If you’ve grown tired of hearing the names Biden and Trump tossed around like they’re on the repeat wash cycle (extra soiled), there’s good news: The presidential race isn’t the only one happening.
In fact, it may not even be the most important race.
The United States government is based on a system of checks and balances, designed so no single individual can have total power over the country. Sometimes, these “checks and balances” render a president almost completely ineffectual; other times, they bolster them. One of the clearest examples of this has been the conservative-majority Senate. In 2016, the Senate blockaded President Barack Obama from appointing a new Supreme Court justice before he left office. In 2020, they helped President Donald Trump appoint one instead.
No matter who wins the presidency, the Senate holds tremendous influence over the next four years of American policy and legislation. And 7 of the 10 most expensive Senate races of all time occurred in this election.
Last updated: Nov. 4, 2020
Georgia: Jon Ossoff (D) vs. Sen. David Perdue (R)
In the swing state of Georgia, Democrat Jon Ossoff challenged Republican Sen. David Perdue. This tight Senate race was the ninth-most expensive of all time, with total spending close to $130 million.
In terms of ad spending, Ossoff spent more than double his Republican counterpart; putting $25 million into campaign ads as opposed to Perdue’s $12 million. However, it should be noted that challengers are expected to spend more on ads than incumbents, seeing as the incumbent is already well known.
RealClearPolitics labeled this race a toss-up before Election Day — and it remains that way. Perdue has a good lead over Ossoff, but the winner can’t be called until crucial Atlanta votes are all accounted for.
Pictured: Challenger Jon Ossoff
Maine: Sara Gideon (D) vs. Sen. Susan Collins (R)
In Maine, total campaign spending reached $140 million between Democrat Sara Gideon and incumbent Republican Sen. Susan Collins — making it the seventh-most expensive Senate race ever. Gideon also outspent Collins on ads, putting up $25 million to Collins’ $15 million.
According to RealClearPolitics, Gideon consistently trended ahead of Collins before Election Day. However, on Wednesday, The Associated Press reported that Collins won the race.
Pictured: Challenger Sara Gideon
South Carolina: Jaime Harrison (D) vs. Sen. Lindsey Graham (R)
South Carolina’s Republican Sen. Lindsey Graham had his hands full with Democratic challenger Jaime Harrison. Harrison shattered the Senate fundraising record in October, raising $57 million in the final quarter of the campaign alone.
In total, the two South Carolinians spent $140 million on their campaigns; with Harrison shelling out $73 million in advertising to Graham’s $34 million.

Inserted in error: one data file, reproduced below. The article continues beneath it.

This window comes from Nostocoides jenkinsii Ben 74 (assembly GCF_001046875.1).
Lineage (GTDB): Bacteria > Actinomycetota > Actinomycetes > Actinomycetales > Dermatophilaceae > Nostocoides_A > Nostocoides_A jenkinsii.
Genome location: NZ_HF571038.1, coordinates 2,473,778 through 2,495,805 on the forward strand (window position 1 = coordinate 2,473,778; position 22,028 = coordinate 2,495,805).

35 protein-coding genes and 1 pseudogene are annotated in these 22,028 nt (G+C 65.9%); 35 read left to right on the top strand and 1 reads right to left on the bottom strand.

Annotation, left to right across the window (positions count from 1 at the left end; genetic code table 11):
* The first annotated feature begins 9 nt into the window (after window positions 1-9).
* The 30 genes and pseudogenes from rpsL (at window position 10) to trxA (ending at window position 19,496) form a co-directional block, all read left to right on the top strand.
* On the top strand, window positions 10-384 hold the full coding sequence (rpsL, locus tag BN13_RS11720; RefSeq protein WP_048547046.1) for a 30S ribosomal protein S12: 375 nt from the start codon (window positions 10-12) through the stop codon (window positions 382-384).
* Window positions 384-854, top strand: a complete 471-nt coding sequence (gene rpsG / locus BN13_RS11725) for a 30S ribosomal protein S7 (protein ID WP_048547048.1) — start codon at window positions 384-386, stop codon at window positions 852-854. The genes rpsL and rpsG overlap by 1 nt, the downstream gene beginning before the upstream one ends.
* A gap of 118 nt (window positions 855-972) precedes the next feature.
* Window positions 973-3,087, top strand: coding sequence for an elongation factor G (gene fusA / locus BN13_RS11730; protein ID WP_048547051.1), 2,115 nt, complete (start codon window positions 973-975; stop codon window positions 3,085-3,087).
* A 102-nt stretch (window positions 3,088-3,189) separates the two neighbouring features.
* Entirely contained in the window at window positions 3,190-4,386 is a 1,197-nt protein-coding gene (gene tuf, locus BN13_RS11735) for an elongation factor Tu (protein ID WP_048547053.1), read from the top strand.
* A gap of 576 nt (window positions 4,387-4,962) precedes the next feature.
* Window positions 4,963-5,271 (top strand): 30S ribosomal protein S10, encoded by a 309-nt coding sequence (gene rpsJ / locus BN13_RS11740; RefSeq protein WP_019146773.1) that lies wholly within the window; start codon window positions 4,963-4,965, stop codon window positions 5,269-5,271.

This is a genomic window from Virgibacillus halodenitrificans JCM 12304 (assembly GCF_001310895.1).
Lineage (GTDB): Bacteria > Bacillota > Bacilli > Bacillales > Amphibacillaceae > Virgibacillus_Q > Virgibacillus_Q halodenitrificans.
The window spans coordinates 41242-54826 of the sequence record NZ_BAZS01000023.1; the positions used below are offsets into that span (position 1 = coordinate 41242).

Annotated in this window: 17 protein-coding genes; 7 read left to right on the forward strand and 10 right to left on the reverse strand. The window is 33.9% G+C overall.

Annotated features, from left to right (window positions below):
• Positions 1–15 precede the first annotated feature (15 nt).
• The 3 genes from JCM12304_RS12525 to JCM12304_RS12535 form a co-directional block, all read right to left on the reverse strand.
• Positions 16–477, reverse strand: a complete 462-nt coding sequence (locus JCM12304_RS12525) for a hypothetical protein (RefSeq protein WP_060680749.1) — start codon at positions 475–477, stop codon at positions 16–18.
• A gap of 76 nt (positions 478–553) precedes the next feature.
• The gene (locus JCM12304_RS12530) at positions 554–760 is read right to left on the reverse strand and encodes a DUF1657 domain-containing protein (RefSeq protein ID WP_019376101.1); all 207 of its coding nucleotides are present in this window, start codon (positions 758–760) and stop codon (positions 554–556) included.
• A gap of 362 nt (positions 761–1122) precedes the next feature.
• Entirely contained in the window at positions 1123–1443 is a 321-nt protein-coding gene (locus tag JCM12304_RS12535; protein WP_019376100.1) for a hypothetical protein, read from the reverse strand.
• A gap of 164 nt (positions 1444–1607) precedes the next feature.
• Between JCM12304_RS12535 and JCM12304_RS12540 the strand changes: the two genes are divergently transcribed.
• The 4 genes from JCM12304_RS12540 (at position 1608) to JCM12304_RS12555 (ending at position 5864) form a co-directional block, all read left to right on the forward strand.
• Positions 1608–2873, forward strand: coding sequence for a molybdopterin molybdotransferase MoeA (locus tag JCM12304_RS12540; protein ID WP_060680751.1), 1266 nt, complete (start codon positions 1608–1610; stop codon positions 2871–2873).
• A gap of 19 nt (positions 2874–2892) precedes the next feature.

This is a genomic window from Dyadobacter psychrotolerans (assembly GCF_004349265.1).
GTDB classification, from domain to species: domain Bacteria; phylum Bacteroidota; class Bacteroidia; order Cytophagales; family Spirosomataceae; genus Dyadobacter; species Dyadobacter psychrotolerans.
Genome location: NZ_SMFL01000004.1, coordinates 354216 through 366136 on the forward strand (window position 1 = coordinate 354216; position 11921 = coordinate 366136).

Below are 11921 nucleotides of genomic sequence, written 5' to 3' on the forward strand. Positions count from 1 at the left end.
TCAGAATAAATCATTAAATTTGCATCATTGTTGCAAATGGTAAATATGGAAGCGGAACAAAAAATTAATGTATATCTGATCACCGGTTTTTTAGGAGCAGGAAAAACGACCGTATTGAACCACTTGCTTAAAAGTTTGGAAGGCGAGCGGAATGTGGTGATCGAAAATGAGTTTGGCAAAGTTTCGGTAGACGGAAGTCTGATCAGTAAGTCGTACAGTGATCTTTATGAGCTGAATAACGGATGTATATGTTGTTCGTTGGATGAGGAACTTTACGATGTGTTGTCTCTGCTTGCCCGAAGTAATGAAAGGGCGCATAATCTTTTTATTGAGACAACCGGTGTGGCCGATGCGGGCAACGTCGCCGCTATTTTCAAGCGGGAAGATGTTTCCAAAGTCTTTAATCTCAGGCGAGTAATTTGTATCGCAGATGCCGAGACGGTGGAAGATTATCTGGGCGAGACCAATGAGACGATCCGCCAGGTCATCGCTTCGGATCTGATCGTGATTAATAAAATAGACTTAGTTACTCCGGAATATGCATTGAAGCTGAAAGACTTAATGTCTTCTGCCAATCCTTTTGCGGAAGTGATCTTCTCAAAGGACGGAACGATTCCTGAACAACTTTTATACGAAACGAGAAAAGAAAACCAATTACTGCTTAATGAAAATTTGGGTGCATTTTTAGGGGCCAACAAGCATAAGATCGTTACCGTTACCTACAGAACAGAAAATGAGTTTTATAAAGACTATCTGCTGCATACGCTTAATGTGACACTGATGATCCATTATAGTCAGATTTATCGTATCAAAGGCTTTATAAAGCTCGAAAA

Despite Harrison’s fundraising ability, Graham took the race by a wide margin and keeps his seat on the Senate.
Pictured: Challenger Jaime Harrison
Montana: Steve Bullock (D) vs. Sen. Steve Daines (R)
Coming in at the fifth-most expensive Senate race is Montana’s Gov. Steve Bullock versus Republican Sen. Steve Daines. Overall, $143 million was spent, with Bullock infusing more cash into ads than Daines ($29 million versus $19 million).
Pre-election polls were very mixed on this one. However, Daines was able to comfortably beat out Bullock come Election Day.
Pictured: Gov. Steve Bullock
Arizona: Mark Kelly (D) vs. Sen. Martha McSally (R)
In Arizona, Democrat Mark Kelly took on Republican Sen. Martha McSally — another close swing-state race. The candidates spent a total of $165 million, with Kelly directing $54 million to ad spending and McSally chipping in $24 million for ads.
RealClearPolitics had Kelly ahead by 5.7 points on Nov. 2 — and Kelly followed through. Just as Arizona swung blue for Biden, so did the state’s Senate race, with Kelly upsetting incumbent McSally in an important win for Dems.
Pictured: Challenger Mark Kelly
Iowa: Theresa Greenfield (D) vs. Sen. Joni Ernst (R)
In the second-most expensive Senate race ever, Iowan Democrat Theresa Greenfield tried to upset Republican Sen. Joni Ernst. Total campaign spending equaled a shocking $195 million, with Greenfield contributing $37 million to ads and Ernst contributing just $11 million.
Despite the spending deficit, Ernst trended slightly ahead in pre-election polls by an average of 1.4 points, and on Election Day she successfully defended her Senate seat.
Pictured: Sen. Joni Ernst
North Carolina: Cal Cunningham (D) vs. Sen. Thom Tillis (R)
The most expensive Senate race of all time was the faceoff between North Carolina Democrat Cal Cunningham and Republican Sen. Thom Tillis. North Carolina is considered one of the key swing states in the presidential election, so Americans watched this race closely.
Total campaign spending between the two candidates reached a staggering $242 million — $47 million more than the next-most expensive race. As far as ad spending goes, Cunningham coughed up $28 million to Tillis’ $12 million.
According to RealClearPolitics, Cunningham was up by an average of 2.6 points before the election. But after Election Day, the race remains fairly close; with The Associated Press refusing to call a winner just yet. Tillis is currently in the lead, although key metro counties are still tallying their ballots.
Pictured: Cal Cunningham (left) and Sen. Thom Tillis (right)
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